This collapse is unique and one that I was not prepared for, says Martin Stewart, brokerage director at London Money, as he shares his view from the end of the mortgage chaos.
Martin Stewart, director of brokerage at London Money, gives his views on the mortgage crisis
I have heard that much of the blame for Britain’s current financial crisis is placed on many different culprits.
Another new suspect came along recently and it was a humble and once popular two-year fixed-rate mortgage.
I’ll get back to that in a bit, but for context, there’s not much you can’t tell me about the real estate or mortgage market.
I will have personally arranged over 5,000 mortgages covering hundreds of millions of pounds and all through a myriad of different business cycles. Also, my business recently surpassed £1bn in mortgage originations.
I’m not saying this out of recognition, I’m simply pointing out that in the unlikely event that I find myself on a fishing boat with Brody, Hooper and Quint comparing scars and war stories, I’ll be more than capable of holding my own.
So when someone like me says that the current mortgage meltdown is a one-off, unannounced, and unprepared thing, then people should sit up and take notice.
For starters, this is very different from the financial crisis of 2008, which was a liquidity crisis that hit banks that were quickly running out of money.
This time, it is the consumer with the liquidity crisis.
I fear that in hindsight it will be easier to fix a systemic risk than the finances of millions of people.
SIMON LAMBERT: We need to call time on two-year fixed-rate ‘casino mortgages’
Martin Stewart wrote in response to Simon Lambert’s recent column about two-year fixes making things worse.
Simon says: ‘Ultimately, the Bank of England, the government, banks, building societies and mortgage brokers know that two-year fixed rates are a fundamentally risky product.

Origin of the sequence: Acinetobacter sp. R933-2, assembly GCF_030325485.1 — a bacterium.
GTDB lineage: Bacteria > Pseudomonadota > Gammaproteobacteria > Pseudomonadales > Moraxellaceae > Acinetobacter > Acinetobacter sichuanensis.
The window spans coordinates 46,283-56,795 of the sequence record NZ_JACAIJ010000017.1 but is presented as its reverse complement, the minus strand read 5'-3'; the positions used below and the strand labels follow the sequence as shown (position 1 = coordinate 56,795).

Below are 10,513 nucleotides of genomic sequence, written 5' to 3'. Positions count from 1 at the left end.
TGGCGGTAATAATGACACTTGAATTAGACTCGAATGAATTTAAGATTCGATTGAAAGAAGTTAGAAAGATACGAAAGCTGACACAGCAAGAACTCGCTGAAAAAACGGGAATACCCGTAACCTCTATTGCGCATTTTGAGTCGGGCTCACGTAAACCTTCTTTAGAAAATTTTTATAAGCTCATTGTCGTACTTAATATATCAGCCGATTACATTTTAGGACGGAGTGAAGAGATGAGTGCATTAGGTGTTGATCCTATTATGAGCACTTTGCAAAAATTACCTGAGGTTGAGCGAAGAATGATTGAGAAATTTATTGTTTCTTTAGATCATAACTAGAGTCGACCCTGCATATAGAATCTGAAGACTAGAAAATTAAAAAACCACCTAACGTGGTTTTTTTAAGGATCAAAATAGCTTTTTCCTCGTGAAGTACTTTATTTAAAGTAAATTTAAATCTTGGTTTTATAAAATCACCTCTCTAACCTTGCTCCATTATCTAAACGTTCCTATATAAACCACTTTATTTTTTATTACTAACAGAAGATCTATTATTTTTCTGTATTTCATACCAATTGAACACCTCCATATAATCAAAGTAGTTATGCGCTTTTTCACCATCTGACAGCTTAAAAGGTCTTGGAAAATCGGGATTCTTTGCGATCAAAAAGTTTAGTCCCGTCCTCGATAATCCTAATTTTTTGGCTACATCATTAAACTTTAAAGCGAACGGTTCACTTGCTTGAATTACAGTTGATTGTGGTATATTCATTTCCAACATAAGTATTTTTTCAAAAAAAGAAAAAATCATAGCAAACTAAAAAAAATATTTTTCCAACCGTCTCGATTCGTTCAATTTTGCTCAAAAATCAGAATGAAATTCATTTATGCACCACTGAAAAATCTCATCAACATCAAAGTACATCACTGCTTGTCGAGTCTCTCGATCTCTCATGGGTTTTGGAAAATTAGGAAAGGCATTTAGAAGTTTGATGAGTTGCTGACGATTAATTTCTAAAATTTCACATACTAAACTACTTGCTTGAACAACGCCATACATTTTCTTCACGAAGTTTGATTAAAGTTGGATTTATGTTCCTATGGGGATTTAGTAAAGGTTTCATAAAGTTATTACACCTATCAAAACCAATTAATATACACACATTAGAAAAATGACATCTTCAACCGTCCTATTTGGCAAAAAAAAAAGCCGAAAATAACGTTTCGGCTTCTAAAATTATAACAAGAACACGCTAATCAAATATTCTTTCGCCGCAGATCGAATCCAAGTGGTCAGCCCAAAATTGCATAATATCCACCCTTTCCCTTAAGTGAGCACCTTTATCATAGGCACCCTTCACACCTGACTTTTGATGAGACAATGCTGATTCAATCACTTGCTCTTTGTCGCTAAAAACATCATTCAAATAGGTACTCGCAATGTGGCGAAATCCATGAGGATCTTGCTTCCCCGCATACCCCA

“However, they are still lashed out with gleeful abandon at involuntary homeowners without enough warning of what could go wrong if rates suddenly spike or the mortgage market stalls.”
> Read Simon Lambert’s column: We need to call attention to two-year fixes
Once you know what the problem is, it becomes easier to identify its cause, and in my opinion, the cause is quite simple: it’s the culture.
We have had too easy access to too cheap money for too long.
The vast majority of that money was pumped into a housing market that we were told only went up.
We commodify our shelter in the pursuit of profit, either as homeowners or renters. Now the money gods are displeased with us and everything is about to change.
In addition to consumerism being a cultural issue for us, we have also created a generation of short-termism, dismissing anything with a flick of the finger, button press, or mouse click.
We part with things too easily these days: cars, phones, technology, spouses, and that attitude has seeped into our mortgages.
For more than 20 years, many of us have traded our mortgage debt every two years, but instead of working to pay it off, we have often agreed to part of the capital increase to return to consumerism.
So it all became a virtuous or vicious circle, depending on your point of view.
Mortgage rates have soared well beyond the point most thought they would reach, as the Bank of England belatedly raised the base rate to cope with stubbornly high inflation.